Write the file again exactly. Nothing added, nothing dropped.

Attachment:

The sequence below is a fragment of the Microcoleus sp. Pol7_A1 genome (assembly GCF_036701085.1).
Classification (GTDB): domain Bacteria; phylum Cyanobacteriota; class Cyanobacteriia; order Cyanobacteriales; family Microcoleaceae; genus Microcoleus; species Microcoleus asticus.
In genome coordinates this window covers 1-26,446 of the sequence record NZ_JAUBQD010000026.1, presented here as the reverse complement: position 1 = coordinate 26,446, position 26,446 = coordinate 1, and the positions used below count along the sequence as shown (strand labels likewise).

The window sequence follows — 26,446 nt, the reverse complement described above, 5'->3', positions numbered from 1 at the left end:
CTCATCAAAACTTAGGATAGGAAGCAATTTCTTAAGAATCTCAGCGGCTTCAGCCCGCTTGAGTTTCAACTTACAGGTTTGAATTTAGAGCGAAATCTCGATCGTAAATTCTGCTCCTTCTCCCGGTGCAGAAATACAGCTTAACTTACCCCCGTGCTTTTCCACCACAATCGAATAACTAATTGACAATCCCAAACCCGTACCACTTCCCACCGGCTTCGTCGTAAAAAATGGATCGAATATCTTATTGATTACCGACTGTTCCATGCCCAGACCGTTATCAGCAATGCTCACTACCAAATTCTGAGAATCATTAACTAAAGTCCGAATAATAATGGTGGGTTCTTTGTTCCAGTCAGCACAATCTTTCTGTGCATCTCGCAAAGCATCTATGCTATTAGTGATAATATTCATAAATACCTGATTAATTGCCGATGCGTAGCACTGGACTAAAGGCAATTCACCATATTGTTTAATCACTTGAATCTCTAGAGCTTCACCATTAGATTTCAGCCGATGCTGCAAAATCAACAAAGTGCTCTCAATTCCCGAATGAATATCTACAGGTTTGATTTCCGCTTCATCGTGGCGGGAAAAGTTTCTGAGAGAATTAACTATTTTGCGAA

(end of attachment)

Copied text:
The sequence below is a fragment of the Microcoleus sp. Pol7_A1 genome (assembly GCF_036701085.1).
Classification (GTDB): domain Bacteria; phylum Cyanobacteriota; class Cyanobacteriia; order Cyanobacteriales; family Microcoleaceae; genus Microcoleus; species Microcoleus asticus.
In genome coordinates this window covers 1-26,446 of the sequence record NZ_JAUBQD010000026.1, presented here as the reverse complement: position 1 = coordinate 26,446, position 26,446 = coordinate 1, and the positions used below count along the sequence as shown (strand labels likewise).

The window sequence follows — 26,446 nt, the reverse complement described above, 5'->3', positions numbered from 1 at the left end:
CTCATCAAAACTTAGGATAGGAAGCAATTTCTTAAGAATCTCAGCGGCTTCAGCCCGCTTGAGTTTCAACTTACAGGTTTGAATTTAGAGCGAAATCTCGATCGTAAATTCTGCTCCTTCTCCCGGTGCAGAAATACAGCTTAACTTACCCCCGTGCTTTTCCACCACAATCGAATAACTAATTGACAATCCCAAACCCGTACCACTTCCCACCGGCTTCGTCGTAAAAAATGGATCGAATATCTTATTGATTACCGACTGTTCCATGCCCAGACCGTTATCAGCAATGCTCACTACCAAATTCTGAGAATCATTAACTAAAGTCCGAATAATAATGGTGGGTTCTTTGTTCCAGTCAGCACAATCTTTCTGTGCATCTCGCAAAGCATCTATGCTATTAGTGATAATATTCATAAATACCTGATTAATTGCCGATGCGTAGCACTGGACTAAAGGCAATTCACCATATTGTTTAATCACTTGAATCTCTAGAGCTTCACCATTAGATTTCAGCCGATGCTGCAAAATCAACAAAGTGCTCTCAATTCCCGAATGAATATCTACAGGTTTGATTTCCGCTTCATCGTGGCGGGAAAAGTTTCTGAGAGAATTAACTATTTTGCGAA